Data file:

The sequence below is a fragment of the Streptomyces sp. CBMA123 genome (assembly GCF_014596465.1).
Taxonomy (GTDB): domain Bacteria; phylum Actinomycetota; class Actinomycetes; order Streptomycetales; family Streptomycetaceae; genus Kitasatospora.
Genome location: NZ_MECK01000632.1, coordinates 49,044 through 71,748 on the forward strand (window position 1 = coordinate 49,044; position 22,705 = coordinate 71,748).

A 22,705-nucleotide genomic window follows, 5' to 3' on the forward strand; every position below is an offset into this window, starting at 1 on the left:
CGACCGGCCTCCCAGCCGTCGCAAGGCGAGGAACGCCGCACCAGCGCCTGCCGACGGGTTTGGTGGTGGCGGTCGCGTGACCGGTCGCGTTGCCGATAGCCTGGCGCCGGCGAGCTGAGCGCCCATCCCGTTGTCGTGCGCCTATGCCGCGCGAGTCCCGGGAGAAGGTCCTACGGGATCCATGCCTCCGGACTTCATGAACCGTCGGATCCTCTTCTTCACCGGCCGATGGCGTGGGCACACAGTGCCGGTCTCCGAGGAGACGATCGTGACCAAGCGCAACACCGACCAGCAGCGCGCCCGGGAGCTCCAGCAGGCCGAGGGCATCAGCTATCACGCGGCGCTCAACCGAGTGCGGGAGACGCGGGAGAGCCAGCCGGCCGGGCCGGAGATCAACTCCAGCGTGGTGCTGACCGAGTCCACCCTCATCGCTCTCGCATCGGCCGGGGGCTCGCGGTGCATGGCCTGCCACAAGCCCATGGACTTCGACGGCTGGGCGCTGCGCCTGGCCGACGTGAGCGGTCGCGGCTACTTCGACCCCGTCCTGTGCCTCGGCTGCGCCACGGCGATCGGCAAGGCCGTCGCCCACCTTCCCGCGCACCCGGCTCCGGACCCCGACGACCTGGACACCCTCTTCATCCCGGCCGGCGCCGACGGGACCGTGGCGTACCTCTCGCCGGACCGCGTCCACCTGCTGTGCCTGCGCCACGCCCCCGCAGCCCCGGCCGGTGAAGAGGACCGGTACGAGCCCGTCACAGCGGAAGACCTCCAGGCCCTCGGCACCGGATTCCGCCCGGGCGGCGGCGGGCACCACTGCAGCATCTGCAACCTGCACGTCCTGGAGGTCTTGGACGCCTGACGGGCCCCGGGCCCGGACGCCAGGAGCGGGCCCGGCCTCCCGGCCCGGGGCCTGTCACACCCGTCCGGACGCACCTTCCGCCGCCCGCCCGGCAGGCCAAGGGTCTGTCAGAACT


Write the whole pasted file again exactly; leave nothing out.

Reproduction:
The sequence below is a fragment of the Streptomyces sp. CBMA123 genome (assembly GCF_014596465.1).
Taxonomy (GTDB): domain Bacteria; phylum Actinomycetota; class Actinomycetes; order Streptomycetales; family Streptomycetaceae; genus Kitasatospora.
Genome location: NZ_MECK01000632.1, coordinates 49,044 through 71,748 on the forward strand (window position 1 = coordinate 49,044; position 22,705 = coordinate 71,748).

A 22,705-nucleotide genomic window follows, 5' to 3' on the forward strand; every position below is an offset into this window, starting at 1 on the left:
CGACCGGCCTCCCAGCCGTCGCAAGGCGAGGAACGCCGCACCAGCGCCTGCCGACGGGTTTGGTGGTGGCGGTCGCGTGACCGGTCGCGTTGCCGATAGCCTGGCGCCGGCGAGCTGAGCGCCCATCCCGTTGTCGTGCGCCTATGCCGCGCGAGTCCCGGGAGAAGGTCCTACGGGATCCATGCCTCCGGACTTCATGAACCGTCGGATCCTCTTCTTCACCGGCCGATGGCGTGGGCACACAGTGCCGGTCTCCGAGGAGACGATCGTGACCAAGCGCAACACCGACCAGCAGCGCGCCCGGGAGCTCCAGCAGGCCGAGGGCATCAGCTATCACGCGGCGCTCAACCGAGTGCGGGAGACGCGGGAGAGCCAGCCGGCCGGGCCGGAGATCAACTCCAGCGTGGTGCTGACCGAGTCCACCCTCATCGCTCTCGCATCGGCCGGGGGCTCGCGGTGCATGGCCTGCCACAAGCCCATGGACTTCGACGGCTGGGCGCTGCGCCTGGCCGACGTGAGCGGTCGCGGCTACTTCGACCCCGTCCTGTGCCTCGGCTGCGCCACGGCGATCGGCAAGGCCGTCGCCCACCTTCCCGCGCACCCGGCTCCGGACCCCGACGACCTGGACACCCTCTTCATCCCGGCCGGCGCCGACGGGACCGTGGCGTACCTCTCGCCGGACCGCGTCCACCTGCTGTGCCTGCGCCACGCCCCCGCAGCCCCGGCCGGTGAAGAGGACCGGTACGAGCCCGTCACAGCGGAAGACCTCCAGGCCCTCGGCACCGGATTCCGCCCGGGCGGCGGCGGGCACCACTGCAGCATCTGCAACCTGCACGTCCTGGAGGTCTTGGACGCCTGACGGGCCCCGGGCCCGGACGCCAGGAGCGGGCCCGGCCTCCCGGCCCGGGGCCTGTCACACCCGTCCGGACGCACCTTCCGCCGCCCGCCCGGCAGGCCAAGGGTCTGTCAGAACT